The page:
Fancy a job in a pub?

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  1. While your exact duties will vary depending on where you work, you will mainly be working as part of a team serving customers drinks.
  2. Other duties are likely to include keeping the bar area, and possibly other parts of the establishment, including the toilets, clean and tidy.
  3. There are no academic requirements for working in a pub. In fact, many bar workers go into the job straight after school or college.
  4. You do, however, need to be over the age of 18 to serve behind a bar, though under-18s may collect glasses in pubs and bars.
  5. If you start at the bottom rung of the ladder, you can expect to be paid minimum wage, though you may be able to top up your earnings with tips.
  6. A willingness to be flexible and take on shifts at the last minute will always endear you to an employer.
  7. Use our job search at the top of the page.
  8. For basic pub and bar jobs, the best way of finding work is often visiting establishments in person and handing a copy of your CV to the manager.

What Do Pub Workers Do?

Pub work can be physically demanding yet also immensely enjoyable, giving you the chance to interact with new people and work as part of a close team in a fun, relaxed atmosphere. Above all, as Wetherspoon (one of the biggest employers in the UK hospitality industry notes), as a bar worker, your job will be to “deliver friendly, efficient customer service and to create a warm and welcoming atmosphere, with the aim of retaining and attracting new customers”. While your exact duties will vary depending on where you work, you may be expected to:

  • Serve and present alcoholic and non-alcoholic drinks and food in a friendly, professional manner.
  • Have a good knowledge of all of the products available, as well as an up-to-date knowledge of any deals or offers.
  • Work as part of a team that includes fellow bar servers as well as chefs and management.
  • Keep the bar area, and possibly other parts of the establishment, including the toilets, clean and tidy.

Qualifications and Experience

There are no academic requirements for working in a pub. In fact, many bar workers go into the job straight after school or college, while in major cities, many positions are filled by either young people trying to earn money alongside their studies or by foreign workers with limited qualifications and English language skills.

You do, however, need to be over the age of 18 to serve behind a bar, though under-18s may collect glasses in pubs and bars.

  • A willingness to work hard; shifts may be long, physically-demanding and require you to work into the early hours of the morning.
  • Excellent people skills. Pub and bar work requires interacting with customers all the time, so good communication skills and a cheerful, professional manner are essential.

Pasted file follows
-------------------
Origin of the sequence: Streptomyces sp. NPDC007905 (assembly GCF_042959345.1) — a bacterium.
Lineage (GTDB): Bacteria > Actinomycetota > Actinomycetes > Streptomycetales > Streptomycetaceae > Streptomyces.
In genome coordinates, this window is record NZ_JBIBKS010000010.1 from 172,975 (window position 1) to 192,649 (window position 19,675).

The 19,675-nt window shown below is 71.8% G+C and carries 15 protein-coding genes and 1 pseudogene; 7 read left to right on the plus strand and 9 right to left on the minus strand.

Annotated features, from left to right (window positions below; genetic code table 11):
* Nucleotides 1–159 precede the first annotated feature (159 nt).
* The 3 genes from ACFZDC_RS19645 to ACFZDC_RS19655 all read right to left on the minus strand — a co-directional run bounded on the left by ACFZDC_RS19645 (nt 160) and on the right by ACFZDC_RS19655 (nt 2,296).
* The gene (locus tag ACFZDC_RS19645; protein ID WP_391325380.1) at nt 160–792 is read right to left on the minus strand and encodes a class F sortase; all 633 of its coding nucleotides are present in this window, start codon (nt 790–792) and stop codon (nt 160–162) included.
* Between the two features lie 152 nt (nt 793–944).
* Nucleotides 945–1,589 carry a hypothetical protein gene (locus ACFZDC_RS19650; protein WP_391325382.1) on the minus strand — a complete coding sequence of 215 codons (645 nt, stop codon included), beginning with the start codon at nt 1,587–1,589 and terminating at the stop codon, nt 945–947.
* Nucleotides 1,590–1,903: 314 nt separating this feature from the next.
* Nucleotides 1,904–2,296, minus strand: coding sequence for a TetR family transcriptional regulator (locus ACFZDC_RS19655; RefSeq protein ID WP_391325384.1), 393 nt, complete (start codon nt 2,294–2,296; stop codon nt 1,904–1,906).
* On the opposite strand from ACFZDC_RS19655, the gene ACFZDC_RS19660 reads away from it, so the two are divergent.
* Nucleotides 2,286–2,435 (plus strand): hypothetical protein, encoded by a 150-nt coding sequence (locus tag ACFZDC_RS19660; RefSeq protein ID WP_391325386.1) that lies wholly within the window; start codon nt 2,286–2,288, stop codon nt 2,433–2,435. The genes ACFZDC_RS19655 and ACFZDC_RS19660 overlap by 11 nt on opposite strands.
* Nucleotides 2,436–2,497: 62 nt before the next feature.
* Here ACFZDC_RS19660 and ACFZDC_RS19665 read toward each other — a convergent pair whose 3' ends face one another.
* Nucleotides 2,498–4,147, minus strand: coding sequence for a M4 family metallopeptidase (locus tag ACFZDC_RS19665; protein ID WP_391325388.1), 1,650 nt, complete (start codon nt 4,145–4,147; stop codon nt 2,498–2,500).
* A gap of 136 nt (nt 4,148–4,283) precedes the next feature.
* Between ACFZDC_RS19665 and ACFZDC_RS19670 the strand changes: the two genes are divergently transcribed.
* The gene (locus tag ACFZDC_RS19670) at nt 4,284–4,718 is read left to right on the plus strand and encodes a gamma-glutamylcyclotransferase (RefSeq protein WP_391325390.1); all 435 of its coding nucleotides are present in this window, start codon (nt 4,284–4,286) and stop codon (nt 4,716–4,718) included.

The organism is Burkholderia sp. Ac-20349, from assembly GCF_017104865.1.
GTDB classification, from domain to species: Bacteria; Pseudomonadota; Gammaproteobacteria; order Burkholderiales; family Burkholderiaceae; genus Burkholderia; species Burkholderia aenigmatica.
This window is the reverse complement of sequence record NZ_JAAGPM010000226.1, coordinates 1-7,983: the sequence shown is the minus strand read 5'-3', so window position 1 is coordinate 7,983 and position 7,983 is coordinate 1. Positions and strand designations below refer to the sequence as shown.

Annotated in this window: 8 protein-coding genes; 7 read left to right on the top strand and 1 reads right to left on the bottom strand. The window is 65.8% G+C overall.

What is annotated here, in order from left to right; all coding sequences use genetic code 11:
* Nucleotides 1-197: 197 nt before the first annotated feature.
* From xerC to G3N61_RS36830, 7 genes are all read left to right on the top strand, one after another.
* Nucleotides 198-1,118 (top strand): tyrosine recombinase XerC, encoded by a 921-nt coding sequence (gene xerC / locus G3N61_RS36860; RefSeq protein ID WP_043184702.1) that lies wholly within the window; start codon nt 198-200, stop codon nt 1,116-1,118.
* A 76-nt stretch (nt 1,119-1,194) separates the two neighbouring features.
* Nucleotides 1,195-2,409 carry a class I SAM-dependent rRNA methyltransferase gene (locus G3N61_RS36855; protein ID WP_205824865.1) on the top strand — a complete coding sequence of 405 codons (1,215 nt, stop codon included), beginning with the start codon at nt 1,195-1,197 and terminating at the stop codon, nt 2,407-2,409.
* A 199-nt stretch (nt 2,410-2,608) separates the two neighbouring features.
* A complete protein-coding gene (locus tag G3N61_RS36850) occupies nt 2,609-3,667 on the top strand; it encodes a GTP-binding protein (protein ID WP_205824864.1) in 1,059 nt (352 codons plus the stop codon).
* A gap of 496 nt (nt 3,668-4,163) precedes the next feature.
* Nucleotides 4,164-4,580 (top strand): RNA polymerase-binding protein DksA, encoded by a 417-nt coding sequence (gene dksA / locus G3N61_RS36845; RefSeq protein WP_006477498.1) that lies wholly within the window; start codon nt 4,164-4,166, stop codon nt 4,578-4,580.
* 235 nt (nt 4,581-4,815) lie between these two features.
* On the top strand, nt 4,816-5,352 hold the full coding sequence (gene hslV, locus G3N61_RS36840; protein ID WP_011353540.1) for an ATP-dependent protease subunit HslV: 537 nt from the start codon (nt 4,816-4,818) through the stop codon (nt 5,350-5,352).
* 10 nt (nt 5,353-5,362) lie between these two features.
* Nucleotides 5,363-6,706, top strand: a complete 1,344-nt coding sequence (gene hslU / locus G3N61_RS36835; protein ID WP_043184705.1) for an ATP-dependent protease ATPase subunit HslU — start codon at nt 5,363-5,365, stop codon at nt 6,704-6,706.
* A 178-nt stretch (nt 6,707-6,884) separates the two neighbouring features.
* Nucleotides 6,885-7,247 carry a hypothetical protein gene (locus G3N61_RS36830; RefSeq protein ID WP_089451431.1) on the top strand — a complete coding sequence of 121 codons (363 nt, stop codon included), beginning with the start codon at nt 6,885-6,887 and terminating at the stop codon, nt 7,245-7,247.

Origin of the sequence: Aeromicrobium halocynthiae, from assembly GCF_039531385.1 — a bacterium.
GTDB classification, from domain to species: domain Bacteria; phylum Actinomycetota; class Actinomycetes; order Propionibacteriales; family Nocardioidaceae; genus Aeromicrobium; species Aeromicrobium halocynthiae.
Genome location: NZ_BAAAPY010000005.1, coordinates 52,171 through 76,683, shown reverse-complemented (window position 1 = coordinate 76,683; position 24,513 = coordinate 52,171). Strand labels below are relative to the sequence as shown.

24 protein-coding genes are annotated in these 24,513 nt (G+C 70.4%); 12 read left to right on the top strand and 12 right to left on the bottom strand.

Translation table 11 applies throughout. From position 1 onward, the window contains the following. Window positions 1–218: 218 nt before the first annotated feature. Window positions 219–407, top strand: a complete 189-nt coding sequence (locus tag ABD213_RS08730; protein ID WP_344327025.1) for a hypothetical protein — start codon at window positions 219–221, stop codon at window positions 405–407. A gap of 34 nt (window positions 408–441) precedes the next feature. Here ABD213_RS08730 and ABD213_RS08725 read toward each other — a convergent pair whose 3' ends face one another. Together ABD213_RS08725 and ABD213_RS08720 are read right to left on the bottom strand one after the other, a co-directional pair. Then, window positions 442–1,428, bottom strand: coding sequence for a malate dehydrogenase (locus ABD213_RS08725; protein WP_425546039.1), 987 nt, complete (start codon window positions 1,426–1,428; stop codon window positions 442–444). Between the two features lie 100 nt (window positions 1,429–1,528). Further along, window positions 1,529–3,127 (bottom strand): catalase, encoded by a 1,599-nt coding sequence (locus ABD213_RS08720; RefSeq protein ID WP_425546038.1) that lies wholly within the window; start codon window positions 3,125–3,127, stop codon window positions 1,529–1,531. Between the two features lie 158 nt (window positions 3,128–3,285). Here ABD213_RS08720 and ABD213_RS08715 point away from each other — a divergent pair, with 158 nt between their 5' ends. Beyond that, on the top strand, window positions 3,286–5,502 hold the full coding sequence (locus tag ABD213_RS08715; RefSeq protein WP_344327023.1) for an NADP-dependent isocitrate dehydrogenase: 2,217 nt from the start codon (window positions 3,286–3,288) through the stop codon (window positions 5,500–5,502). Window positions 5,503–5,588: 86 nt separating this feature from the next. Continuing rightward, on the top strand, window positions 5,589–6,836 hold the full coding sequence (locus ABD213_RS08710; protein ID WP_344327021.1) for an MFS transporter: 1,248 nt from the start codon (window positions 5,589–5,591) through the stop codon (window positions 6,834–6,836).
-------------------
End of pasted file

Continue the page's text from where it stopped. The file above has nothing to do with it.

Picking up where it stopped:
• A willingness to be flexible; many shifts are filled at the last-minute, so employers will always favour staff who can step in and help when needed.

Pay and Benefits

The rate of pay for pub and bar staff tends to be low. If you start at the bottom rung of the ladder, you can expect to be paid minimum wage (or a little more if you find work in London), though you may be able to top up your earnings with tips from happy customers. Also, some large pub chains, including Wetherspoon, pay bar staff bonuses for good performance.

Given the high turnover of staff in the pub industry, if you commit to the job, and if you show willing, you should be able to take advantage of excellent opportunities for career progression. Many chains, as well as individual pubs, take pride in training bar staff up to become management.

 As well as showing willing and putting the hours in, you can also improve your career prospects – as well as your salary and benefits – by undertaking further training. Some possible training options could include:

  • Mixicology: Shaker (http://www.shaker-uk.com/) runs mixicology masterclasses all over the world, including in London.  Skilled, experienced and flamboyant cocktail-makers are always in demand and specialist positions can pay far better than standard bar jobs.
  • Hospitality: If you want to move into management, or even take a sidestep into the hotel or restaurant trade, then look into hospitality management courses. The University of Brighton, for example, offers full and part-time degree-level courses, complete with paid work placements.

Finding Work

For basic pub and bar jobs, the best way of finding work is often visiting establishments in person and handing a copy of your CV to the manager. Even if a pub doesn’t have a sign up advertising for new staff, most places will stockpile application forms and CVs and the contact applicants as and when they need new workers.

Alternatively, go online and make use of the wide range of resources available to you, start by using our job search above. As well as generic online jobs sites, specialist online recruitment agencies such as Barzone.co.uk and Caterer.com are excellent places to find both temporary and permanent work.

If you’re after a career in the pub industry rather than just a part-time job, then check out the opportunities available with the big-name chains. Fullers (http://www.fullers.co.uk/rte.asp?id=10)    Wetherspooon (http://www.wetherspoonjobs.co.uk/) and Mitchells & Butlers (http://www.mbcareersandjobs.com/management-jobs/) all have their own careers websites and offer full training and development for prospective managers.

Your local Job Centre may also list local jobs advertised by local pubs and bars.


 
 
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